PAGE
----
Demystifying Blockchains: An Algorithmic Approach


Abstract
This lecture will offer a thorough yet intuitive look at the key mechanisms governing blockchain operation. It will help attendees grasp the essence of blockchain operation and develop a solid comprehension and strong intuition of the principles behind this technology. The focus will be on the incentives, motives, and reasoning that led to the design of these algorithms, as well as on their interplay and trade-offs. The lecture will illustrate the inner workings of the most prominent consensus mechanisms, including Proof-of-Work and Proof-of-Stake, shedding light at their respective design decisions. Further, we will look into application-level algorithms for blockchains, notably those that enable Interledger Communication. Finally, we will discuss current application trends as well as new research challenges.
Bio
Spyros Voulgaris is an Assistant Professor at the Department of Informatics of the Athens University of Economics and Business (AUEB) since 2018. Prior to that, he was a tenured Assistant Professor in Computer Science at the Vrije Universiteit Amsterdam. He obtained his MSc from the University of Michigan and his PhD from the Vrije Universiteit Amsterdam (2006), after which he served as a senior researcher at ETH Zurich, Switzerland (2006 to 2008). He has also paid a number of research visits, including Microsoft Research Cambridge, INRIA Rennes, the University of Bologna, and the University of Patras, while he has worked for HP Labs in Palo Alto, California, and for Hughes Network Systems, in Germantown, Maryland. His research interests include distributed ledger technology, Internet-scale distributed systems, publish/subscribe protocols, Big Data infrastructures, information dissemination, peer-to-peer and epidemic algorithms, large-scale self-organization, mobile ad-hoc networks, and sensor networks. His publications have attracted over 3000 citations, shaping his h-index to 22.

Maarten Gijssel

Speaker Affiliation Talk email Mode
Maarten Gijssel
Founder of Kinetic Analysis BV and an entrepreneur in the sports and health tech domain
3D Analytics for Human Motion Data


Abstract
Three-dimensional (3D) representations of the physical world are now available at a large scale, due to progress in sensor technologies. Leveraging such 3D representations with analytics has the potential to advance science and in areas like sports- and health tech. Although sensor technologies are already available for decades, this novel data type has by far reached it’s potential. Kinetic Analysis addresses this gap, we first explain how 3D analytics generates benefits for sports analytics and how to process 3D data to add value to the trainers, coaches and players.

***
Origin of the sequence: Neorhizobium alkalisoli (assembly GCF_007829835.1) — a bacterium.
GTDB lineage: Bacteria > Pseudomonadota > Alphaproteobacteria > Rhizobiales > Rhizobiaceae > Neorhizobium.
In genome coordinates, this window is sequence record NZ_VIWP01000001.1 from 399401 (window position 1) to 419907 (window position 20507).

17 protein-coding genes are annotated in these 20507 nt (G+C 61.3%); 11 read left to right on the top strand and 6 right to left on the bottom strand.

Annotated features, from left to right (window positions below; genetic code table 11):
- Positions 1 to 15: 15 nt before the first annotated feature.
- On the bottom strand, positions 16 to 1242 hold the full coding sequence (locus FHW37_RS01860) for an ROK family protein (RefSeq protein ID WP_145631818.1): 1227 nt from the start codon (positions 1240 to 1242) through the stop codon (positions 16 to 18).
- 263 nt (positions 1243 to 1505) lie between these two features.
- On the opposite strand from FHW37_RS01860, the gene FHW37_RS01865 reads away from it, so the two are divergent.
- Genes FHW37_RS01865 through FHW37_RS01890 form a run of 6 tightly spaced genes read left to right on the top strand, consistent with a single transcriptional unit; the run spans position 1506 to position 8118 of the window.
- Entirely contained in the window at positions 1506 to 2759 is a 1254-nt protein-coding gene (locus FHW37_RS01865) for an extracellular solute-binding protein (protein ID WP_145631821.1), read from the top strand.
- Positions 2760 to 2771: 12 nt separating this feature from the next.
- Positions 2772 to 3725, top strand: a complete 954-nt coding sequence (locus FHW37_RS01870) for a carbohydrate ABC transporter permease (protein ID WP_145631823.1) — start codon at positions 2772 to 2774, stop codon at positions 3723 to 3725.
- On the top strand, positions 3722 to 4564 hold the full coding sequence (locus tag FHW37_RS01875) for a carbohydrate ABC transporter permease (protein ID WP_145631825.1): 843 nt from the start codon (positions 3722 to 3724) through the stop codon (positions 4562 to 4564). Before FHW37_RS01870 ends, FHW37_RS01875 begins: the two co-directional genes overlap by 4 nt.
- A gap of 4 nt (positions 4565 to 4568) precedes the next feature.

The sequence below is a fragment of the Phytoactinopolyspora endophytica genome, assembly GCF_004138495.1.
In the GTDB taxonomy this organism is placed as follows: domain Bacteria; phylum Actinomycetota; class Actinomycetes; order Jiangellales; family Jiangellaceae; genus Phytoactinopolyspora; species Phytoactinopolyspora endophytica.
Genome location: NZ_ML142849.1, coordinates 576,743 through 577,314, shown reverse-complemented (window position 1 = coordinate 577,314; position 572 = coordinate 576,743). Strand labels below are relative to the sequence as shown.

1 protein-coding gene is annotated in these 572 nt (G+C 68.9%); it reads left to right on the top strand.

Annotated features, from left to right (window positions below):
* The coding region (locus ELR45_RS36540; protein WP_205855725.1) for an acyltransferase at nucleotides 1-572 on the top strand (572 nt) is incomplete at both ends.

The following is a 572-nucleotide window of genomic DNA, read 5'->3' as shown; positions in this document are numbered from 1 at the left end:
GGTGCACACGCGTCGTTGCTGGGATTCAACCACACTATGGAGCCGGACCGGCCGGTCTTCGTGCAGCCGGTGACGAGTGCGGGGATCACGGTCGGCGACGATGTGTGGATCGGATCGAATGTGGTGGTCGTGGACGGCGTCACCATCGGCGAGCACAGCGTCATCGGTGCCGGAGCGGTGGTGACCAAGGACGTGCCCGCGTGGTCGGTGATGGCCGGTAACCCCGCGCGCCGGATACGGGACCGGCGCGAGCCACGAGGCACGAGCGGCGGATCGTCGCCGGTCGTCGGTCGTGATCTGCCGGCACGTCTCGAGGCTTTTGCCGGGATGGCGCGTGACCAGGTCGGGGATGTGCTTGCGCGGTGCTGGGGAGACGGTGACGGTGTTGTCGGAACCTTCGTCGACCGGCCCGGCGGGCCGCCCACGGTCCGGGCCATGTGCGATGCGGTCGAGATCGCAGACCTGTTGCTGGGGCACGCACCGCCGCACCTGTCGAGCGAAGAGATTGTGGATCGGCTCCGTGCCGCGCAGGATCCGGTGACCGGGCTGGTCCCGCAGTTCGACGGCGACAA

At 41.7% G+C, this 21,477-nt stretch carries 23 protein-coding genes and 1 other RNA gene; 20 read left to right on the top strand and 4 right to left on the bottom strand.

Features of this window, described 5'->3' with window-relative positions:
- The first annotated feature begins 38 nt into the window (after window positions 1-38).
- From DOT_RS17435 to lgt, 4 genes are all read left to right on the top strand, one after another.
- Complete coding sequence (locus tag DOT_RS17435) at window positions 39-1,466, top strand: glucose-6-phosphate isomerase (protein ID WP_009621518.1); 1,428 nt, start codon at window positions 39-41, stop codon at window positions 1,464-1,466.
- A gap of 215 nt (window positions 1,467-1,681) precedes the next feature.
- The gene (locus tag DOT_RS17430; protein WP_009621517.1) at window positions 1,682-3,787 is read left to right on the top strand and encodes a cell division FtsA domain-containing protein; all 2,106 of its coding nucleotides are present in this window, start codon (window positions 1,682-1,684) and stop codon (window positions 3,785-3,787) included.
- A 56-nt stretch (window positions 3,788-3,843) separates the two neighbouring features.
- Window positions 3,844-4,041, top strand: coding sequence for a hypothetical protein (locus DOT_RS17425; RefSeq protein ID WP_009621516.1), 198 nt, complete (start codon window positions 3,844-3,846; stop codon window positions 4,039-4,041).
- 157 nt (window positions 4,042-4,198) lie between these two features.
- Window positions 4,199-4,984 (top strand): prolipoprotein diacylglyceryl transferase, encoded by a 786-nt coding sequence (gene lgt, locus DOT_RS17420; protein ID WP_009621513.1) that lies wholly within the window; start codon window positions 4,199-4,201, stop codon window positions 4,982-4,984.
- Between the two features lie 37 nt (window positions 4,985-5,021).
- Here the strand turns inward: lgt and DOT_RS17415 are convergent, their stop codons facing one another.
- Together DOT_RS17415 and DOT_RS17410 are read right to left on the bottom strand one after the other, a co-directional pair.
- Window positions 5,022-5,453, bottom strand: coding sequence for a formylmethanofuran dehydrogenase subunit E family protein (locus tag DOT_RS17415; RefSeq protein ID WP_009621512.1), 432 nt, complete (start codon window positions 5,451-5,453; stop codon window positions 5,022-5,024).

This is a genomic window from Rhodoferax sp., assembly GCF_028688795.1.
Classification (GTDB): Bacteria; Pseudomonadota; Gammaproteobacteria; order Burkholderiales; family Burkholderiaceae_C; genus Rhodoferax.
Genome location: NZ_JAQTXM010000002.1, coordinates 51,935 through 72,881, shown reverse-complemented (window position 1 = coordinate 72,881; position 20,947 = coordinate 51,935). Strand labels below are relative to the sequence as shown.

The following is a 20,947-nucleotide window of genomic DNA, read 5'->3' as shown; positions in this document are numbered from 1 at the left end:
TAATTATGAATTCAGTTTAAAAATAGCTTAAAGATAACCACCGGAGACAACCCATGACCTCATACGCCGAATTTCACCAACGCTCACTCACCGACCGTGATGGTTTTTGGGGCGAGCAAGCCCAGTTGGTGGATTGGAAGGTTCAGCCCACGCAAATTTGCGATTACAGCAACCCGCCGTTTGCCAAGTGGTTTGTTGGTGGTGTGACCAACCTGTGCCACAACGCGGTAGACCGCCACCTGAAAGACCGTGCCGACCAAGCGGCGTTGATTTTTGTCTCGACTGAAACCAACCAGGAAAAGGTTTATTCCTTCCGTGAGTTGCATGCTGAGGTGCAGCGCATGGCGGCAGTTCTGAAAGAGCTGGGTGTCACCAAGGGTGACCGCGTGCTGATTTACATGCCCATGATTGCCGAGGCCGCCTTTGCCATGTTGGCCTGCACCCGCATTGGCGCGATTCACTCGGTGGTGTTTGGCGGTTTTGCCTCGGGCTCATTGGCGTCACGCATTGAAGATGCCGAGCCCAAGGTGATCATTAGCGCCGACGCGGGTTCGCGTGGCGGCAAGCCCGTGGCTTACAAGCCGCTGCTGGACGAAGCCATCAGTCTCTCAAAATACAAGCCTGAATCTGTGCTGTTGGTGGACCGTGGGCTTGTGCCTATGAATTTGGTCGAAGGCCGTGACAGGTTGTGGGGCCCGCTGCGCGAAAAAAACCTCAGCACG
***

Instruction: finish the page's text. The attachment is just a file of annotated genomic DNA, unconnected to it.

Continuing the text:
Bio

Maarten Gijssel is the founder of Kinetic Analysis BV and an entrepreneur in the sports and health tech domain. He creates impact and opportunities with human movement data. After working as a physiotherapist, he specialized in motion data. In addition to his work in clinical practice, he worked for more than 10 years as a lecturer for healthcare professionals and engineers in the health domain. With a special focus on biomechanics and exercise physiology, his team is creating new wearable devices such as smart textiles and smart patches.

Security Workshop

WST1 - Elisa Bertino

Speaker Affiliation Talk email Mode
Elisa Bertino Purdue Universityn Security of 4G and 5G cellular networks bertino@cs.purdue.edu Remote
Abstract
As the world moves to 4G and 5G cellular networks, security and privacy are paramount importance and new tools are needed to ensure them. For example, LTEInspector is a model-based testing approach that combines a symbolic model checker and a cryptographic protocol verifier in the symbolic attacker model. Using it, researchers have uncovered 10 new attacks along with 9 prior attacks, categorized into three abstract classes (i.e., security, user privacy, and disruption of service), in three procedures of 4G LTE. Notable among the findings is the authentication relay attack that enables an adversary to spoof the location of a legitimate user to the core network without possessing appropriate credentials. To ensure that the exposed attacks pose real threats and are indeed realizable in practice, 8 of the 10 new attacks have been validated and their accompanying adversarial assumptions have been put through a real testbed. On-going work in addressing some of those vulnerabilities points the way toward an agenda of further research.
Bio